Since today is Halloween, I would like to share a little history of one of our local landmarks and a Halloween prank that traveled around the world. In the late 1940’s the Walker Cut Stone Company erected a large 5 x 9 foot stone slab across K-18 highway from the Spring Valley Country School house. It would demonstrate the quality of the stone and direct buyers to their quarry, a quarter mile south of the school. It would eventually have a metal sign on top, but for several years, just the stone stood next to the road.
Local pranksters were busy in the days leading up to Halloween of 1950. The Monday Daily Union reported that “a quantity of popcorn was poured into the gasoline tank of a parked car” near the Webster apartments. On West Thirteenth “police reported the removal of tires” from a half dozen cars. The tires the football team used for training were also missing. Other more minor incidents included the soaping of windows and placing of barricades in streets.
As Halloween loomed it was decided that four police cars with radio would be on patrol due to the increase of incidents. In addition, special police were walking the streets and city employees were stationed in the city parks to ward off mischief-makers. The extra security seems to have scared off the hooligans because the only real incident to make the next day’s paper was a 3 ½ foot bull snake that had been released in the front lobby of the Municipal Building.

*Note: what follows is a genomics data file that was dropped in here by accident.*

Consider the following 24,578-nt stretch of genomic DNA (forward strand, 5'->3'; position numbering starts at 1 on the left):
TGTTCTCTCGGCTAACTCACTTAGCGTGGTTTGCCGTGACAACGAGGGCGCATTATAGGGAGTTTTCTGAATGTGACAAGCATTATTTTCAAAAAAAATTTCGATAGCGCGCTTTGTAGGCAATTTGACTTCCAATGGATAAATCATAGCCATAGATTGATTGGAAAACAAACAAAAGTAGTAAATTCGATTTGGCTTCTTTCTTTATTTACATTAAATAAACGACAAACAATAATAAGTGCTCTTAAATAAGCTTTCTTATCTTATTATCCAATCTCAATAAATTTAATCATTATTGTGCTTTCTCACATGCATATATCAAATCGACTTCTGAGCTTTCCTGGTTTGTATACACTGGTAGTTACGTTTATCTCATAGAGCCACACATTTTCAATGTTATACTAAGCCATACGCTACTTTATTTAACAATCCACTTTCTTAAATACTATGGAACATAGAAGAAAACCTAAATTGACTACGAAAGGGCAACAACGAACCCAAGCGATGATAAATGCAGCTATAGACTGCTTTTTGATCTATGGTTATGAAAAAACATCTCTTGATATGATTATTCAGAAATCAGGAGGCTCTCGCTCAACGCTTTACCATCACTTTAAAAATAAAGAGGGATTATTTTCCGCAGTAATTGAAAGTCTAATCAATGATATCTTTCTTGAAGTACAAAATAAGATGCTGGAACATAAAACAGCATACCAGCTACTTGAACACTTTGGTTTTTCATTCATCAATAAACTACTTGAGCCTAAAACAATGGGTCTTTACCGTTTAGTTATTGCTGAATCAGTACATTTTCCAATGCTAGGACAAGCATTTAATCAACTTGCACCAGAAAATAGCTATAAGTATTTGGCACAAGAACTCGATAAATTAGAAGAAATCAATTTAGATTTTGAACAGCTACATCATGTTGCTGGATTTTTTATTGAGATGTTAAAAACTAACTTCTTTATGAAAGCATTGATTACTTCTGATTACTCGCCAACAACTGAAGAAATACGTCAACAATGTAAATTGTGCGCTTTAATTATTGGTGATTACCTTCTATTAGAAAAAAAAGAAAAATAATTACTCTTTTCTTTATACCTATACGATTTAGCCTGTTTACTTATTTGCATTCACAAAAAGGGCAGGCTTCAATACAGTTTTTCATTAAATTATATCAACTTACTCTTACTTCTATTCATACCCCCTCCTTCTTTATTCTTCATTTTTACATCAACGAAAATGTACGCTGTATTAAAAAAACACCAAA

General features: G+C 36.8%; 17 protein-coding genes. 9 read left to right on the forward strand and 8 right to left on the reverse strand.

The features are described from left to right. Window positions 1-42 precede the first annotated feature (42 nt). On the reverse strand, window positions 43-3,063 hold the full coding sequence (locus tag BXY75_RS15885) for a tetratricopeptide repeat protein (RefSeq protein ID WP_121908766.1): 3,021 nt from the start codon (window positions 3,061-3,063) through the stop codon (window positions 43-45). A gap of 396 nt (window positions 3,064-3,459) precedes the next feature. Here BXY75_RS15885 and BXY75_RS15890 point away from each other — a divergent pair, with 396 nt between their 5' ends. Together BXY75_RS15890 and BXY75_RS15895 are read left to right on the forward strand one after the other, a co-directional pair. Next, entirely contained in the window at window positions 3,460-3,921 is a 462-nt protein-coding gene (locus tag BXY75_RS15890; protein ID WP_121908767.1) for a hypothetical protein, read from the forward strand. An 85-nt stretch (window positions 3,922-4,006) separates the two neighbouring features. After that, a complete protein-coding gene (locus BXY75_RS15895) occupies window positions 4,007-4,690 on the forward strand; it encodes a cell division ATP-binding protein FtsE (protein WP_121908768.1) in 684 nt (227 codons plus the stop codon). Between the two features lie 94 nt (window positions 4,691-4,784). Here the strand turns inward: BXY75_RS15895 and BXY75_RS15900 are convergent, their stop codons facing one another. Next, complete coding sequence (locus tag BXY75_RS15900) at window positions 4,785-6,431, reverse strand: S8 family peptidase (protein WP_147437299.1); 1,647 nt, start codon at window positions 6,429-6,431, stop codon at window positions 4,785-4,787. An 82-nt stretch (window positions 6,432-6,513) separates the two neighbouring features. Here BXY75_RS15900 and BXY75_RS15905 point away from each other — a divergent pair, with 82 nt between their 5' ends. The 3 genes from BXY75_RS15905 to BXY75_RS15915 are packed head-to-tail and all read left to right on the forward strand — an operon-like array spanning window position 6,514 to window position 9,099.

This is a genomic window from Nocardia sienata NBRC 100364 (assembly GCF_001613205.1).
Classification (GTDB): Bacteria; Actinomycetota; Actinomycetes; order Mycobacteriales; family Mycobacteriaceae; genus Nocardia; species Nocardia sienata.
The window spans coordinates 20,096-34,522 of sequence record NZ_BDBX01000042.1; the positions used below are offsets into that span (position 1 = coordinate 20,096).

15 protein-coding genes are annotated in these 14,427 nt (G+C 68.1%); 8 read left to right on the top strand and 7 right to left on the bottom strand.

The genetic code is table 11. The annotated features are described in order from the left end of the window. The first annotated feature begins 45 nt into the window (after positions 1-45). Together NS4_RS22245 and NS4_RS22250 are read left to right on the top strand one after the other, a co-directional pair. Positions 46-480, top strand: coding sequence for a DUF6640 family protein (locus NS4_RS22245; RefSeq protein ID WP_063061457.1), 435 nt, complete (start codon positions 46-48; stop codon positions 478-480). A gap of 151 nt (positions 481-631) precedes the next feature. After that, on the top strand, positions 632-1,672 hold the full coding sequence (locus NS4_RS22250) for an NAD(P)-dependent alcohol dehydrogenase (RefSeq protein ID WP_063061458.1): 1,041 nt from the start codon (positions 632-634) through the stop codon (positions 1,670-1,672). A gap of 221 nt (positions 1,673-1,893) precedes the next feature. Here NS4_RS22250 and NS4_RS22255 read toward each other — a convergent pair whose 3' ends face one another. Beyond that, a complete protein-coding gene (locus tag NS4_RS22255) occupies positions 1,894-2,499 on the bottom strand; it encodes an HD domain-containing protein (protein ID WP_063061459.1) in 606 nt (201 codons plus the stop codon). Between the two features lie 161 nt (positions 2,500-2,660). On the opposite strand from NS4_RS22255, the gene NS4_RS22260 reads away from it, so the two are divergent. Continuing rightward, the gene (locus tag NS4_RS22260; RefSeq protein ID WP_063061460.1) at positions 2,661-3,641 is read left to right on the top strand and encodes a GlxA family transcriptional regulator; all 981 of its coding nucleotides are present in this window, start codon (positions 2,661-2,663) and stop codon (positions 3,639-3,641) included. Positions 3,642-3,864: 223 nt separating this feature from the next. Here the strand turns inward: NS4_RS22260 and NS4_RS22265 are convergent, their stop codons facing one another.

The paper did not report the incidents out in the surrounding countryside. Those outside of town remember several pranks being pulled. Mary Kay Munson remembers coming home that night with her family from a Spring Valley school Halloween party program to find
several harrow sections (each weighing a couple hundred pounds)
piled in front of the garage. Several others reported farm equipment moved and
outhouses toppled that night. Perhaps the most well-known prank was that someone
had decided that the Walker Stone slab across from the Spring Valley
Schoolhouse needed a message.
Josephine Munson writes in the Project Heritage book “A Halloween prank in 1950 caused Spring Valley School to be known as the school with the sign ‘Don’t run over the children, wait for the teacher.’ Pictures of the large stone which displayed these words have been published in magazines and newspapers all over the world.”
Many military personnel took photos of the stone as a memento of their time stationed at Fort Riley. These photos helped in circulating the landmark and message around the world.
Mary Kay Munson remembers her parents laughing with Maynard Coe, President of the National Safety Council. He said that it was one of the most effective safety signs he had seen because everyone slowed down to read and think about the message.
Not only has this become a familiar prank but its perpetrators have also been a well-kept secret as no one has come forward and admitted to painting the sign. The hand-printed message
has been repainted over the years and still
stands as a Halloween prank remembered fondly by many.
If you have memories or photos of the stone you would like to share please stop by the museum Tuesday-Sunday from 1-4pm.